Bay Area Home Price Appreciation
per the S&P CoreLogic Case-Shiller Index
Earlier in this report, it was mentioned that median price changes can sometimes be unreliable as indicators of actual appreciation. However, the S&P Case-Shiller Home Price Index measures appreciation using its own special algorithm tracking resales of the same home, and it does not use median sales prices. This first chart below, based on Case-Shiller, is a simplified, smoothed-out look at the up and down cycles over the past 33 years in the higher end of the Bay Area real estate market, which predominates in most of the city, Marin, San Mateo and areas like Piedmont, Diablo Valley and Lamorinda. Because it covers 5 counties, it merges the differences between their separate markets into a single trend line.
This second Case-Shiller chart illustrates how homes in different price segments around the Bay Area have recently been appreciating at considerably different rates. C-S divides all the Bay Area house sales into thirds by number of sales: low-, mid- and high-price. As illustrated in the lower green line, the higher-priced segment went flat in appreciation in 2016, but then jumped back to life in 2017. The most affordable price segment (top blue line) has been experiencing the highest pressure of buyer demand and competitive bidding, and since April 2016, has out-appreciated the most expensive segment, 12.4% to 4.3%, i.e. almost triple the rate of increase. The middle price segment (gold line) has been in between, appreciating by 7.8%.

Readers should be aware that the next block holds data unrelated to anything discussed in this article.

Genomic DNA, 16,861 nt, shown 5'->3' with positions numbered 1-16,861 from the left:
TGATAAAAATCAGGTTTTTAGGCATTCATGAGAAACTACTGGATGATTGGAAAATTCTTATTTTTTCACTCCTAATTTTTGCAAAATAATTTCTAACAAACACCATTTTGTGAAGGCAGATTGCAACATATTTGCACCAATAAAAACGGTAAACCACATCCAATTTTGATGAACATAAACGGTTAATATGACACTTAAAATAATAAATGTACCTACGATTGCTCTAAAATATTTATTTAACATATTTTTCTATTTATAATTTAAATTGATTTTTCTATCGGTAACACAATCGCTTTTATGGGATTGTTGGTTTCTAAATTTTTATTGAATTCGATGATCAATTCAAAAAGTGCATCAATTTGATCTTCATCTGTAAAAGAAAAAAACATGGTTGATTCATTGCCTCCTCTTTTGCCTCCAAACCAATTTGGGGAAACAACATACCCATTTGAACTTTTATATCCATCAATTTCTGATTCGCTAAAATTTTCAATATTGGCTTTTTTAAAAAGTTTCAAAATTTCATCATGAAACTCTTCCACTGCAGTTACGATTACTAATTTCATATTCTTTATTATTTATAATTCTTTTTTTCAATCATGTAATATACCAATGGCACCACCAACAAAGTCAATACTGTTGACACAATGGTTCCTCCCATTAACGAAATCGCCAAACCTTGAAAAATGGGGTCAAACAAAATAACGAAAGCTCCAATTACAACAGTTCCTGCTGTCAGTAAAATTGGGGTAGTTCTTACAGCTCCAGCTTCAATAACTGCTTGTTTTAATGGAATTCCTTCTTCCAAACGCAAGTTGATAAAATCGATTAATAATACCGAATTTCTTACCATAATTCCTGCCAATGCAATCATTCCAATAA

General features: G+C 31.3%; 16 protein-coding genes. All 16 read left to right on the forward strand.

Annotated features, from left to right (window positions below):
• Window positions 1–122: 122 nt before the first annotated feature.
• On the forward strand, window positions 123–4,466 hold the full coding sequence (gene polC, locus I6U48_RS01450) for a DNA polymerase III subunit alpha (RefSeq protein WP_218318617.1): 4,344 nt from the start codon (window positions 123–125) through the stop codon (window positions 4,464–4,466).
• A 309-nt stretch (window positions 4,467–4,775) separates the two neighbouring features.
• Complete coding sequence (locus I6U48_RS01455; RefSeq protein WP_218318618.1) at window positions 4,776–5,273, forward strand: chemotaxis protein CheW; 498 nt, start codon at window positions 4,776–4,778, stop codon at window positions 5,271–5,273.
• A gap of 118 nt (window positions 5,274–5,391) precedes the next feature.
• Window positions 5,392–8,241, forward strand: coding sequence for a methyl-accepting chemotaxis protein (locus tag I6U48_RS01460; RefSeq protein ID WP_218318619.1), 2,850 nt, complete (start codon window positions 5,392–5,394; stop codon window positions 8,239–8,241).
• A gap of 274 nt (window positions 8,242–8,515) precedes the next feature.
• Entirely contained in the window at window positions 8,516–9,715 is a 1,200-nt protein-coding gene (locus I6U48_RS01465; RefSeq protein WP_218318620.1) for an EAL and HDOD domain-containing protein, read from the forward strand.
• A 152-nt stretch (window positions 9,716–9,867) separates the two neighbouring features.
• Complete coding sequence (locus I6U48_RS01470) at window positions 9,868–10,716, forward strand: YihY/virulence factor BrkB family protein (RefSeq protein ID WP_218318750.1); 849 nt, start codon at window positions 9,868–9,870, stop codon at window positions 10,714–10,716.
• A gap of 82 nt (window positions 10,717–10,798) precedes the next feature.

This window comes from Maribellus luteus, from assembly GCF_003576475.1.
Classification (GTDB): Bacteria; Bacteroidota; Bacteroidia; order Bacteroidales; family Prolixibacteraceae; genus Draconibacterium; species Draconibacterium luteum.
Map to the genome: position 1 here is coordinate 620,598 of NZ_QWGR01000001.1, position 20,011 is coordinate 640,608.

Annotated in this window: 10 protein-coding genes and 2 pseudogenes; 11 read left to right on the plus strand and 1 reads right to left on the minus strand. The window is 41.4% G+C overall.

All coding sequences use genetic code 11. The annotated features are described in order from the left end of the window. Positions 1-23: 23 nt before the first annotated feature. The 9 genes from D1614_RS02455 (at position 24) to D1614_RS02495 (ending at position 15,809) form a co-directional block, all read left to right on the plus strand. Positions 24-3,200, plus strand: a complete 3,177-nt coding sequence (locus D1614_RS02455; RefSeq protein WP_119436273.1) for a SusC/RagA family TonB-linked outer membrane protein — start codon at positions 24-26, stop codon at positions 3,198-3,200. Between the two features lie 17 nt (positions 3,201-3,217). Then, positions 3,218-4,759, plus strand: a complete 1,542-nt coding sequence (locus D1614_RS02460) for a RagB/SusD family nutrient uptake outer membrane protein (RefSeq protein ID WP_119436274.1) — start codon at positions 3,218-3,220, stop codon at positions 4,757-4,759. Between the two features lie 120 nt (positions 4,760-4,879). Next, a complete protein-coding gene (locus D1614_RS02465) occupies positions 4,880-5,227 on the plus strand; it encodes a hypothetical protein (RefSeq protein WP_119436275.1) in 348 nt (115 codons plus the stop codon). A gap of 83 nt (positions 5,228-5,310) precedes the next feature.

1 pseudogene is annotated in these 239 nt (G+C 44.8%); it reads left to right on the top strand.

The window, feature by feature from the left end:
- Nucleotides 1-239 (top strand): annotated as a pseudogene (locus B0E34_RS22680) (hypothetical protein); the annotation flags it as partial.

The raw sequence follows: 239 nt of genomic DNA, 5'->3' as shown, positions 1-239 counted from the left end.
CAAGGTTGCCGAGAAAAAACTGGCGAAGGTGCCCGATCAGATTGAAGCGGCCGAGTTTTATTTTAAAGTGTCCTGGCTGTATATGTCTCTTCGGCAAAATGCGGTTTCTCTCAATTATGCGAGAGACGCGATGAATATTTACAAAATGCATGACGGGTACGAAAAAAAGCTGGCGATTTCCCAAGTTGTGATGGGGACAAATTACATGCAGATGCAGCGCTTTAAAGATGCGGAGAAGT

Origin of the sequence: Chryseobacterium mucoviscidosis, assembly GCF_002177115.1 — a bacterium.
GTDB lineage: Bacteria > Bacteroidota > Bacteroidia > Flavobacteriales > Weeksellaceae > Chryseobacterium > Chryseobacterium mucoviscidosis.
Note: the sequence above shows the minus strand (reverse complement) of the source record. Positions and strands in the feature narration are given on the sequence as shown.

These dynamics are generally true within each county, as buyers, somewhat desperately, search for homes they can still afford, in the area they wish to live.
The numbers on this chart all refer to a January 2000 home price of 100. Thus 262 signifies a price 162% higher than in 2000.
Months Supply of Inventory (MSI)
The lower the months supply of inventory, the higher the demand as compared to the supply of homes available to purchase, i.e. lower MSI equals a hotter market. The entire Bay Area has been experiencing very, very low MSI figures recently, with San Mateo at rock bottom. (Its median house sales price has just recently been exceeding the median price in the city.) Alameda and Contra Costa Counties, generally offering considerably more affordable home prices than Silicon Valley, San Francisco and Marin are also at extreme lows.
Within SF itself, the MSI for houses alone, and especially in the more affordable neighborhoods, is substantially lower than the MSI for condos, though both have been very low since spring began.
Mortgage Interest Rates
Since the election, interest rates have seen a wild ride, first up and then down. As of the end of August, rates hit their lowest point so far in 2017, a significant financial advantage for buyers.
Please let us know if you have questions or we can be of assistance in any other way. Information on neighborhoods not included in this report is readily available.
All our many Bay Area real estate analyses can be found here: www.SFMarketUpdates.com
Over the past 12 months, Paragon sold more San Francisco residential and multi-unit residential real estate than any other brokerage.
It is impossible to know how median and average value statistics apply to any particular home without a specific, tailored, comparative market analysis. In real estate, the devil is always in the details.
These analyses were made in good faith with data from sources deemed reliable, but may contain errors and are subject to revision. It is not our intent to convince you of a particular position, but to attempt to provide straightforward data and analysis, so you can make your own informed decisions. Median and average statistics are enormous generalities: There are hundreds of different markets in San Francisco and the Bay Area, each with its own unique dynamics. Median prices and average dollar per square foot values can be and often are affected by other factors besides changes in fair market value. Longer term trends are much more meaningful than short-term.